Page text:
5 Weekend Thoughts: Stock Valuations, Rating Agencies, and Social Media

Alex Salomon

By Alex Salomon
1. Whether you invest for the long haul, for retirement or big plans or putting kids through college; or trade actively; and even maybe do both, one of the key factors in investing or trading is “stock valuation.” The debate pretty much always rages on between those who see stocks as undervalued versus those who argue that they are overvalued.

My personal “Eureka!” moment came earlier this week when I finally realized that many stocks I like and follow are currently extremely cheap on business metrics that matter!!

I have a hard time admitting it took me that long to formulate the idea, especially when I have researched and read about it several times, over several months, from traders and financial commentators I follow and respect. So I sheepishly admit that I had not yet realized that many stocks are historically trading at very low ratios on key business metrics: cash on hand, cash flow generation, cash to growth, healthy ADSO (especially considering the debt and financing crisis going on since 2008), and cash relative to sales.

I am not talking about the entire universe of stocks: I am saying most of the individual companies I look at are sporting healthy growth even in the face of depressed global news, and their cash and business metrics are actually cheap. So what gives? But as many have also pointed out, I understand that they can remain cheap for some time to come!

2. With the news that the European Parliament was trying to outlaw Credit & Rating Agencies, I am surprised we have not seen as much backlash, posturing, amnd campaigning to have the rating agencies destroyed and outlawed. Considering the rise in EU populist parties, considering our own politicians taking populist stances (illustrated just over the last two weeks by JP Morgan’s Dimon grilling in the US Senate), I am just surprised we’ve not seen more populism against the “evil” agencies.

I had thought and hypothesized the “evil agencies” would be banned a lot earlier, maybe back in 2010, 2011 — or at the very least, battled, demonized and used for all sorts of political gimmicks.

So what gives? Well, surprise, surprise: Europe is late on that topic. Late, late, late, from everything that matters to matters that don’t.
You know what is going to be very — VERY!! — bullish? If and when Europe is actually early and proactive!

3. Totally unrelated, but I am quite sure Twitter management and top brass reads this article and our news site (how could they not?!!!) and they are going to steal my next great social network idea (insert: sarcasm): when will companies be able to use a scaled down Twitter engine / API for intranet to replace instant chats? And to share important emails? When can I expect Twitter to be incorporated in my company email to retweet important emails and announcements?

This thought is not lengthy but it has meat: just like Google has incorporated its search engines to private sites and even computers, Twitter is likely to become more prevalent and incorporated in news list, email systems and corporate clients.

So what gives? I am still puzzled Twitter has not been acquired by another large corporation! Facebook, Apple, Google, Microsoft top brass, are you reading this article?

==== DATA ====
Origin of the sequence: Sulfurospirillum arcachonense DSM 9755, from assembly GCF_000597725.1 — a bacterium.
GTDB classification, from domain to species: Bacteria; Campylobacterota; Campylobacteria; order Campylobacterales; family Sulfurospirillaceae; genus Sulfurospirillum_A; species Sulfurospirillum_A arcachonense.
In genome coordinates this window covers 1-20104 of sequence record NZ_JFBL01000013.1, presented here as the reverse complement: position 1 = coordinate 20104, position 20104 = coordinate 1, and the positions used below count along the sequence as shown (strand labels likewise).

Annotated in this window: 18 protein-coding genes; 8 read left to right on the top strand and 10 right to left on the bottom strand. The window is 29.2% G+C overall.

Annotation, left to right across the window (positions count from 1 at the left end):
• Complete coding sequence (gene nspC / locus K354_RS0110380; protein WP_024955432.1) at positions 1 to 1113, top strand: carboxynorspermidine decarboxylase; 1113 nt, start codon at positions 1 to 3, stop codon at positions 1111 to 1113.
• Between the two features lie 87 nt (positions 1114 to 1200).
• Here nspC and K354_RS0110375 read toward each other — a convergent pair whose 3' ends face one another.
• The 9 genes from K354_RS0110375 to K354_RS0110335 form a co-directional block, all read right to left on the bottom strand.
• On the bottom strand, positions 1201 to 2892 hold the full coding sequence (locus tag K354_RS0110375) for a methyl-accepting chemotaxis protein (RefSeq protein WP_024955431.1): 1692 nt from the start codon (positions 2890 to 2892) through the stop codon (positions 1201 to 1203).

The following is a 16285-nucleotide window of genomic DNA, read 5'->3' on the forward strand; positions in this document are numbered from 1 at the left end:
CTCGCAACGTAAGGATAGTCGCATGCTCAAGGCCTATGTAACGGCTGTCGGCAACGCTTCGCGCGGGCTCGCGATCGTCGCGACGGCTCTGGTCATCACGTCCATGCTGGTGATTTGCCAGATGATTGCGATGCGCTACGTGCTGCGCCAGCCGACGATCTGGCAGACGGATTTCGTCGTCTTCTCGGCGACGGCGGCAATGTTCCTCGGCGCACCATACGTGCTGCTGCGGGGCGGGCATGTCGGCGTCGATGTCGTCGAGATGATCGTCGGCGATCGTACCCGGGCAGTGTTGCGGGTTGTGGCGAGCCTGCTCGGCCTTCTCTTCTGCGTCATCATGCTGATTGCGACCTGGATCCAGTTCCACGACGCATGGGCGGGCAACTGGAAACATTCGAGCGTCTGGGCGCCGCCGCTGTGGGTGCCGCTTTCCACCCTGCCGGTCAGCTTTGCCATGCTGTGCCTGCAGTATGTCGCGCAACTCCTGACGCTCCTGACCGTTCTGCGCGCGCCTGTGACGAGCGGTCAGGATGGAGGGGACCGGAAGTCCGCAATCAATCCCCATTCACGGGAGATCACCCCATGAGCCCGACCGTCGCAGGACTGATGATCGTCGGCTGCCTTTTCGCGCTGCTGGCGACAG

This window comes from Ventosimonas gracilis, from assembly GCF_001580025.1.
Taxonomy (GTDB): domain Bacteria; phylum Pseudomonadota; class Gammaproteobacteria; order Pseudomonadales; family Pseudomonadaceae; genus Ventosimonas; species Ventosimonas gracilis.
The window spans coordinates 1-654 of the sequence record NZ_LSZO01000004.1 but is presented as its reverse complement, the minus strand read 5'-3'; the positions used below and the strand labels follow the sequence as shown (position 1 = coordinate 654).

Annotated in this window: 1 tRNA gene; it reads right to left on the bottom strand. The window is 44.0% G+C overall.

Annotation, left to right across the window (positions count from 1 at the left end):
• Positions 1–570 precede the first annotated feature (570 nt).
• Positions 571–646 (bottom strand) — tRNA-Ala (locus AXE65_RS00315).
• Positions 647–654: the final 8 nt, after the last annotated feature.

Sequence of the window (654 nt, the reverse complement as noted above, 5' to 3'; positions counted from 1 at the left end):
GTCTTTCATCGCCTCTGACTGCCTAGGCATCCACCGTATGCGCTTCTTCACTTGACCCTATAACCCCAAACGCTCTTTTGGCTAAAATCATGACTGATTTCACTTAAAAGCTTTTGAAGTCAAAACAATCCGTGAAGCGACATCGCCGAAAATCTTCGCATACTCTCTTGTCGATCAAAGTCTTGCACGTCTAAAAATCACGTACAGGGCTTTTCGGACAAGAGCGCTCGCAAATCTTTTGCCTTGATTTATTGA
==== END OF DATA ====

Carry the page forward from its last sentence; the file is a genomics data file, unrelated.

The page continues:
4. Even more unrelated, as we wade through the European Soccer Championship and gear up for the 2012 Summer Olympics, I deeply think that using sports as a proxy for issues and geopolitics is idiotic — however, it can also generate extremely entertaining jokes and fun interactions. People taking sports for a true proxy should not. People making fun of that proxy can be very entertaining.

My tipping point on the idiocy came from a deep, thoughtful, extremely precise trader specializing in complex CDS underwriting but then losing it completely by advocating that the Greek football team winning over Germany would be good for Greeks (how? By cutting their deficit? By reducing their debt? By fighting corruption? By convincing large foreign companies to invest in Greece?).  I did ask him whether Tiger Woods losing the US Open was negative for the mood of Florida, but that did not get me a new friend!

So what gives? I just wish (well, I am a dreamer after all) that a few courageous European leaders would have announced that their selected athletes for the 2012 Olympics would be sent to London as a European delegation, not as a national one. That would be an unbelievable, audacious, revolutionary political message carried through sports! (And I am quite certain many will find that very concept idiotic).

5. If you read this column every week (thank you so much), then you know I have to rant about what I call our “ongoing crisis of accountability and honesty.” We are living through a period of crisis created by uncontrollable debt. More and more, I am thinking that the debt is only the symptom: the disease is a crisis of accountability and honesty. My rant of the week is really summed up by a tweet from @JeffMacke on June 21:

$GS [Goldman Sachs] goes short exactly 3-mos after the “once in a generation buying opp” call. If they weren’t soulless vultures that would be embarrassing

So what gives? Jeff Macke stole my thunder, I was going to write more than 140 characters but he summed it best. The same soulless vultures who helped Greece fudge their accounting to cheat in their Euro application and got Greece in when they shouldn’t have…

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Twitter:  @alex__salomon   @seeitmarket     Facebook:  See It Market

No positions in any mentioned securities.

Any opinions expressed herein are solely those of the author and do not in any way represent the views or opinions of his employer or any other person or entity.

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